Many Nigerian professionals with high-paying jobs are poised to swell the ranks of those who have left the country in search of safety, political stability, and quality healthcare and education for their wards, BusinessDay has learnt.
A recent tweet by Olukayode Bakre, a Twitter user, generated a lot of responses about the rate of migration among Nigerians with good jobs. “N24million per annum salary, comfortable duplex in Lekki, two kids, wife works as a [bank manager] in a first generation bank. But they resigned and start masters in the UK,” Bakre had tweeted.
A 2021 survey by African Polling Institute (API) found that “73 percent of Nigerians surveyed said they would seize the opportunity to relocate with their family to another country”, with 31 percent leaving for better job opportunities and 30 percent for greener pastures.
Bakre’s tweet spilled to other social media platforms like Instagram and WhatsApp, where a lot of the reactions were anonymous as many did not want to make public their plans so as not to disrupt their visa application process, among several reasons.
“It’s beyond what we earn. Even with all the millions, the standard of living isn’t it. Japa!!” one of them said.
Another explained that despite having a thriving business and a husband who is earning well with promotion in view, she is keen to leave the country for safety reasons. “Nothing is really within your control and that scares the… out of me. We want a life where our kids can live to their fullest potential,” she said.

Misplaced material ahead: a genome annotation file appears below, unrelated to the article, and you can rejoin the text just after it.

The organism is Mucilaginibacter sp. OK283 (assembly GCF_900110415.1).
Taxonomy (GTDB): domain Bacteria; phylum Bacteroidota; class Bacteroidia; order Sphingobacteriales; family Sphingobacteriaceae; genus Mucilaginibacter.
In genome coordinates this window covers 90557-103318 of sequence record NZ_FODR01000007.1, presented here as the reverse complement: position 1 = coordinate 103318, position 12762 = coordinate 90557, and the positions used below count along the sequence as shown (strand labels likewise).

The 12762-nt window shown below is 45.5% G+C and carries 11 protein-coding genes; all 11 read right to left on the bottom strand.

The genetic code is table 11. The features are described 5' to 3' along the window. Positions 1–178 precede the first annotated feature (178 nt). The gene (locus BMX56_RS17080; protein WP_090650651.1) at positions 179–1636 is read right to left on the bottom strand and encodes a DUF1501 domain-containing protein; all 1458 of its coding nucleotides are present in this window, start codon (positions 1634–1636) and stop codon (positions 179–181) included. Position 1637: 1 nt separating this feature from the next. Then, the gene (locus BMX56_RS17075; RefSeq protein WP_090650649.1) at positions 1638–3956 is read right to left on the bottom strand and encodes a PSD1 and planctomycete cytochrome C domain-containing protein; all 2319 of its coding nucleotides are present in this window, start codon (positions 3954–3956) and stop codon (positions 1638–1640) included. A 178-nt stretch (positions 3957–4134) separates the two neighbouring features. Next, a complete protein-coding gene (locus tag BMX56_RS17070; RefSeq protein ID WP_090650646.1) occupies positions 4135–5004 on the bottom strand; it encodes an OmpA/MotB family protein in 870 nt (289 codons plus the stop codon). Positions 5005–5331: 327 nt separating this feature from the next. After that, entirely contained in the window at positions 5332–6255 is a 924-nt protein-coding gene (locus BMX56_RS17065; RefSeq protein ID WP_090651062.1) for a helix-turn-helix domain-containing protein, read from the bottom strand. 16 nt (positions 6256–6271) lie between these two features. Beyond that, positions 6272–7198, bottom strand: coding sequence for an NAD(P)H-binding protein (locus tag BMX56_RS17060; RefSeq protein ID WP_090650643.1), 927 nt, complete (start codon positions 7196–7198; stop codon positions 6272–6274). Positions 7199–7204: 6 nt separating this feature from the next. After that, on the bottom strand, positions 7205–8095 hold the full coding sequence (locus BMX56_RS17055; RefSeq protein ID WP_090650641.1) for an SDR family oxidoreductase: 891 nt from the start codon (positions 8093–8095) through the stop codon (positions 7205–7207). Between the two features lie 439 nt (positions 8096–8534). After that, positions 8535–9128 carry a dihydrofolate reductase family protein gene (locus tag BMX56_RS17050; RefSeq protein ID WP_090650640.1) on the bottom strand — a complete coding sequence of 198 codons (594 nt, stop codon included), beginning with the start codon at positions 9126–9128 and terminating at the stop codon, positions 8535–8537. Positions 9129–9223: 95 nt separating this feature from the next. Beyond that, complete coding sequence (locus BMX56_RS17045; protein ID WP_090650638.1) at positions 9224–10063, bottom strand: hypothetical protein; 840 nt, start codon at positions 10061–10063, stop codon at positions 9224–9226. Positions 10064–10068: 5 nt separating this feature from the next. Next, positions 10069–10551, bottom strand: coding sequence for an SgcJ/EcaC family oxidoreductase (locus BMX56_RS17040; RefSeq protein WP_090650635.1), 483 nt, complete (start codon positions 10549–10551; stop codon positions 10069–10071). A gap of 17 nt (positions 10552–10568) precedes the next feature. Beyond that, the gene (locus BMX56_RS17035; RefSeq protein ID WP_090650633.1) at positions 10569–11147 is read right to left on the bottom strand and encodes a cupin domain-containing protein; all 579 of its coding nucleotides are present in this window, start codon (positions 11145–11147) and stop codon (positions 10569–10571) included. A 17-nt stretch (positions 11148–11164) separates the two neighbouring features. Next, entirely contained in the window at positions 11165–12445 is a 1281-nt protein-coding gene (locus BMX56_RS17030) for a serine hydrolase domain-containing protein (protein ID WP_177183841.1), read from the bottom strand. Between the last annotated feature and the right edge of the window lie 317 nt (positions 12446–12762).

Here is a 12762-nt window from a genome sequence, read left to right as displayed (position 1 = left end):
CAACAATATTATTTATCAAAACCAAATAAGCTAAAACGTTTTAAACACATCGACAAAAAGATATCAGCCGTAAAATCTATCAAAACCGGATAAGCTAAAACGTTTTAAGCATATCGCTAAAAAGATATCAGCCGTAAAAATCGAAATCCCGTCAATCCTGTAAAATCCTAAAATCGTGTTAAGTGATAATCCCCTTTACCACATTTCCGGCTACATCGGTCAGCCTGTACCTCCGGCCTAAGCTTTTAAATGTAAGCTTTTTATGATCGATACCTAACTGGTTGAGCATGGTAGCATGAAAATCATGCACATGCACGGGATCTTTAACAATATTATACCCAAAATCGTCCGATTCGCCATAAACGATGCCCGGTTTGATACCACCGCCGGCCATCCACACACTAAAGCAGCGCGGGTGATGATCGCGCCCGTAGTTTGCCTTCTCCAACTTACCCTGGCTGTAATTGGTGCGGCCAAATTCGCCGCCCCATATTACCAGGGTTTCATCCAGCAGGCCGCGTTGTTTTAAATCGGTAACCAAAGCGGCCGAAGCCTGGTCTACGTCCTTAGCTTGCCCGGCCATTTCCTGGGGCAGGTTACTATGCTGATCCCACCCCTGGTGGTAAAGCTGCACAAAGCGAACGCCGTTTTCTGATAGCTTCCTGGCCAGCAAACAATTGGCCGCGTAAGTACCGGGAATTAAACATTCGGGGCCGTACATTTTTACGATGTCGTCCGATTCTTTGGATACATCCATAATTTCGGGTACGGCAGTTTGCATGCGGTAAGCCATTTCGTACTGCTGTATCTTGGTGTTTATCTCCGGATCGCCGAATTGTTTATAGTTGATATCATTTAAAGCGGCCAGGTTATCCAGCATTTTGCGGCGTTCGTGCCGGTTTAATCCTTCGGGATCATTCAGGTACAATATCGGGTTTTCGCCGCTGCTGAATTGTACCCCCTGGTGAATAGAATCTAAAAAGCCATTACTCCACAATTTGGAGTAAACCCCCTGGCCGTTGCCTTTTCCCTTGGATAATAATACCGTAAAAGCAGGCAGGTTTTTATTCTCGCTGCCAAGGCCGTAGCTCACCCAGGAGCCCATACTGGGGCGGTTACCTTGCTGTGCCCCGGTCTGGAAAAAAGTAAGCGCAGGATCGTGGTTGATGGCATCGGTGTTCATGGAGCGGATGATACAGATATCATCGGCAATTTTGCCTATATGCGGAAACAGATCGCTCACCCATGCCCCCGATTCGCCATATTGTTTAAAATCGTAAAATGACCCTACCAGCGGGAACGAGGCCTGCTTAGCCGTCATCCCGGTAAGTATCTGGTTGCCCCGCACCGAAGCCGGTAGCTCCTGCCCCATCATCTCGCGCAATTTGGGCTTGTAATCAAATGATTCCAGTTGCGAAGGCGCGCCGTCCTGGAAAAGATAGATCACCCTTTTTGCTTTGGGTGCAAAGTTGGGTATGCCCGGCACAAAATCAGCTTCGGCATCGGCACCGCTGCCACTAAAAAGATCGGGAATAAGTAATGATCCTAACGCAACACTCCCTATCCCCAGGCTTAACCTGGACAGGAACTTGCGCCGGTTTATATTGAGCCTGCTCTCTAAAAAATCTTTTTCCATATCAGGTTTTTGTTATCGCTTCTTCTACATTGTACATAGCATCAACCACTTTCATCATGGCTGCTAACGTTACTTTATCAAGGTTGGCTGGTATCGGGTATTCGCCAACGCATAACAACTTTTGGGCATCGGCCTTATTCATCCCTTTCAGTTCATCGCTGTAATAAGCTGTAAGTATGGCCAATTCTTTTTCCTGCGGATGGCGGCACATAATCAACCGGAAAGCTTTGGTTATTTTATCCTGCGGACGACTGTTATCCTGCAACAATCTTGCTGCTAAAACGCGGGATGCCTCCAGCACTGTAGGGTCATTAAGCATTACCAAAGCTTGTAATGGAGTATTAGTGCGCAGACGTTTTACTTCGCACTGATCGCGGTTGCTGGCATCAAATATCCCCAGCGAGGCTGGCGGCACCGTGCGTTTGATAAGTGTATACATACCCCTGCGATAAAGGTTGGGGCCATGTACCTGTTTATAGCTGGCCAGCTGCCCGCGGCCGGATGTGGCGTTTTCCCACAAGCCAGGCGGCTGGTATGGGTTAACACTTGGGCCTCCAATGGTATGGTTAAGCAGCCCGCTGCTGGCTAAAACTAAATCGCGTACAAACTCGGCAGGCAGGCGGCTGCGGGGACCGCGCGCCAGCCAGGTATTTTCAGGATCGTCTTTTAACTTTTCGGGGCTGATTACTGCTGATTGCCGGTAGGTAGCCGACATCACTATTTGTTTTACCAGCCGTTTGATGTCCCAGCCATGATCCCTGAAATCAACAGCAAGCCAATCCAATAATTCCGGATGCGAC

A former regional bank manager at a first generation bank now living in the US told BusinessDay: “Insecurity is the number one issue, followed by the future of my kids. I never wanted to travel, but I had to because of my kids to give them the support they need towards a relevant future.”
“Also the rich are trying to put their money where it is safe as they need to get value for their money in terms of electricity, good roads, and security. You don’t get value for your money in Nigeria; you pay for light but still fuel your generator often. There’s police but you still pay for community vigilante and personal gatemen; you fix the road leading to your street and so much more,” he said.
The API survey showed that the US, Canada and the UK topped the list of preferred destinations. Since the launch of the Express Entry programme of Canada in 2015, the number of Nigerians who have gained permanent residency doubled year-on-year to 6,655 in 2018 from 100 in 2015.
API’s Canada Rush report says that the $15,000 cost of the programme would take a minimum wage-earner 11 years to finance and confirms anecdotal evidence stated in research reports that Nigeria’s “emerging middle class” are leaving for Canada.
The former bank manager who spoke to BusinessDay said if the members of the middle class continued to leave the country, the poverty rate in Nigeria would increase and the economy would suffer because they would be leaving with their assets.
Oluwatomilayo Imade, proprietor of Becky Private School, Abeokuta, spoke to BusinessDay of the impact of migration on primary and secondary schools.
“Teachers are more focused on saving money to leave than developing their careers because their pay is very little,” she said.
Imade said one of her doctor friends is planning to leave the country with his wife and three kids to join other doctor friends abroad who had left with their kids.
Kalu Aja, a certified financial education instructor, said Nigeria had been losing many of its youths in recent years to countries where they can put their abilities to good use.
“Any nation where pension exceeds salary dies. That’s what is happening in Europe, Japan, and even China. Demography is king. Africa wastes her demographic advantage. Nigeria is blessed with millions of English speaking youth, and has no clue what to do with them, so Canada steals them,” he added.